Another form of pushback, though, takes Instagram and pits it, essentially, against itself. It’s called, elegantly, “fake Instagram”—“Finstagram” for short. It’s used primarily by teenagers and young adults, The New York Times reports, and it involves accounts that are locked and usually pseudonymous and available only to a user’s closest friends. Followers are normally kept, The Times notes, to “the low double-digits.” And because the attendant communities are so small—because images are visible only to people who ostensibly won’t judge or mock or troll—the accounts allow their users to “present truer versions of themselves than their main profiles” would allow.
Finstagram, in other words, has become the “real” Instagram. On it, Amy Wesson, a student at Trinity College, explains, “You post things you wouldn’t want people other than your friends to see, like unattractive pictures, random stories about your day, and drunk pictures from parties.”
It is entirely unsurprising that Finstagram would be both a market and a medium. The history of social media is in some sense a history of things scaling up and then scaling back, of things getting too big and thus too public and too performative … and then of people regretting the scale that has been achieved. It is also the history of other services swooping in to reintroduce intimacy. Facebook, as a response to MySpace. Twitter, as a response to Facebook. Snapchat, as a response to both. Finstagram is proof, among other things, that the accusations often hurled at younger people—that they are superficial, that they are narcissistic, that they are the kinds of people who find no irony in taking 20 shots for a “candid photo”—are no truer today than they were when those same accusations were hurled at older generations. Finstagram speaks to the delights of smallness, of weirdness, of experimentation. To the relief—in every sense of the word—of that which is truly candid.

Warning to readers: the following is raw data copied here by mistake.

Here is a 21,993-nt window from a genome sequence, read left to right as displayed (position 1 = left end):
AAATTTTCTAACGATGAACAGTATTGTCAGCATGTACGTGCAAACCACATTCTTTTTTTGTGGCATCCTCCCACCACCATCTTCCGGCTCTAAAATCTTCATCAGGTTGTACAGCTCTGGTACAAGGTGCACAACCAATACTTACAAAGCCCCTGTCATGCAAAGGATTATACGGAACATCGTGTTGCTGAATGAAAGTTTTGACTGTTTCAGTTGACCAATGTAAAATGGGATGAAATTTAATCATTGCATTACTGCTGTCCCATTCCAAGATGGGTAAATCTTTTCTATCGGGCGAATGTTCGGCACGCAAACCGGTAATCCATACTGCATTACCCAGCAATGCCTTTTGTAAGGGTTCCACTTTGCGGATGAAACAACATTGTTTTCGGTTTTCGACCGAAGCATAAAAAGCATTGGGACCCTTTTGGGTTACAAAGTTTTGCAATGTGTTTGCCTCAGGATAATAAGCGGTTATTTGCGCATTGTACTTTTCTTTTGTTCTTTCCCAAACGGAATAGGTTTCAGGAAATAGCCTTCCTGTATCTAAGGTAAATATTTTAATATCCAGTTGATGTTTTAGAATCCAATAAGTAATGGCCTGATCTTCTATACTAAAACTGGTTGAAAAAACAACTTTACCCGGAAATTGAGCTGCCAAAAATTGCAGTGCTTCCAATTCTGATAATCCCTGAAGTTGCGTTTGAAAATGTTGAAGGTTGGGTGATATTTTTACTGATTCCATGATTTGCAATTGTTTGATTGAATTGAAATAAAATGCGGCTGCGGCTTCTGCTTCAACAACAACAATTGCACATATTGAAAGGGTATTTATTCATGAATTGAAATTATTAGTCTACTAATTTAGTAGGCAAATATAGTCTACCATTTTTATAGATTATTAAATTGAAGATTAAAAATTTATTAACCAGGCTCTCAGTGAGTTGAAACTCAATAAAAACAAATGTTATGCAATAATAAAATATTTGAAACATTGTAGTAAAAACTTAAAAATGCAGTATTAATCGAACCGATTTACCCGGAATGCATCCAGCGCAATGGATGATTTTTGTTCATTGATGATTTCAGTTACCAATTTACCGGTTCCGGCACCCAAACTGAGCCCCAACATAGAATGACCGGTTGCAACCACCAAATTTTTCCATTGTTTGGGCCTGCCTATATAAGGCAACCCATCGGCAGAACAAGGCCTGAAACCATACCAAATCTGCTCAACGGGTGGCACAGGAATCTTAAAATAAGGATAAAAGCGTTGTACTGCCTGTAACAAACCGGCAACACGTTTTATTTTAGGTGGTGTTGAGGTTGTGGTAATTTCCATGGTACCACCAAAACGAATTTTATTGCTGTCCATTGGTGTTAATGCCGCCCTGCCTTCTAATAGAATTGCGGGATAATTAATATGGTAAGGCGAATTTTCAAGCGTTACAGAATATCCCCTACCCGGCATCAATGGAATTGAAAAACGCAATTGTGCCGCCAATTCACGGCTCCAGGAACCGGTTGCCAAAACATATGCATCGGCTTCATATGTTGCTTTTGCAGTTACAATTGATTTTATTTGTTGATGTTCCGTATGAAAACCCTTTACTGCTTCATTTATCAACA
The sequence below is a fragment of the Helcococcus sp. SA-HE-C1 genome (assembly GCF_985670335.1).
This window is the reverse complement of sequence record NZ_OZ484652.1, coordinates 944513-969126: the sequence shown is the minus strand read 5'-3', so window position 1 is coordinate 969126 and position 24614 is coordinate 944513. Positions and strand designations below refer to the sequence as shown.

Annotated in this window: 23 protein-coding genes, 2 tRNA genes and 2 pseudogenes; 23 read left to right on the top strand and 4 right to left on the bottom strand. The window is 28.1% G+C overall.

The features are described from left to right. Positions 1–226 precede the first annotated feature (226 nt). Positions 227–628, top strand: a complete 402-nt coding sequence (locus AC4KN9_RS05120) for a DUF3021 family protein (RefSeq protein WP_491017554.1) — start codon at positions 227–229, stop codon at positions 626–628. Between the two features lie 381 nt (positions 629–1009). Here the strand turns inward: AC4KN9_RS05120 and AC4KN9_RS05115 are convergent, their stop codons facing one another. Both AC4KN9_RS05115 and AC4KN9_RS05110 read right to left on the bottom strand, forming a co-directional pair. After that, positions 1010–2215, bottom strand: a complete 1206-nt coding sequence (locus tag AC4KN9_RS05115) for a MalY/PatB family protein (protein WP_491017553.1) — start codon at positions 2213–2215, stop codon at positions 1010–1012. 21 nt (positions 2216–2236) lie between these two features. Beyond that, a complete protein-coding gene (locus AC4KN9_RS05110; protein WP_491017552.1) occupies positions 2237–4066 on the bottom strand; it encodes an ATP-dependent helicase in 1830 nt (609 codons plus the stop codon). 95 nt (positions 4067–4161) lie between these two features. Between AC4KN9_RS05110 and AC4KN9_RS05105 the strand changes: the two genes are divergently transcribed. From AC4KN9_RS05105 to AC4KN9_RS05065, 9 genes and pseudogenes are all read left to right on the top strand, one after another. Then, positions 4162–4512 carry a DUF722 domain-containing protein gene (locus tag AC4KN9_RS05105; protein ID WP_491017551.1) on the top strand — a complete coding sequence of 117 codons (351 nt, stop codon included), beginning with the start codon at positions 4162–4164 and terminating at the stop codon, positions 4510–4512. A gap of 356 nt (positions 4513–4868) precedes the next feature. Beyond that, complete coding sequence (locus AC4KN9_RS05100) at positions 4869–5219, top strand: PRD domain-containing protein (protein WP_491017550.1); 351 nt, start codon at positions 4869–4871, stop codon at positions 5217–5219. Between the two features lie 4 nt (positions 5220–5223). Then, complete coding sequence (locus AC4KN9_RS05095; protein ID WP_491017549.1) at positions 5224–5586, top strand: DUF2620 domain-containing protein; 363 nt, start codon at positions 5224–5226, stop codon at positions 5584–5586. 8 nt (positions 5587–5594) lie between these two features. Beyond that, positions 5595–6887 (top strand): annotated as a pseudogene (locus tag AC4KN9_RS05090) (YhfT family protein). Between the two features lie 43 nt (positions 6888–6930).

And it also speaks to a broader need in social media: for intimate spaces that allow for these kinds of intimate experiences. Experiences that don’t scale. Experiences that aren’t broadly public, and that thus aren’t broadly performative. “Safe space,” as a term and as a political concept, has been in the news recently; as a cultural concept, though, it translates well to Facebook and Twitter and, indeed, Instagram. Not everything should be public. Not everything should be Google-crawlable. Users recognize this; companies—the ones that are quickly building the infrastructures people rely on to communicate with each other—can be slower to see it. Finstagram is a reminder, though, that if those companies don’t provide intimate spaces themselves, people will find a way to make their own. One locked account, and one silly picture, at a time.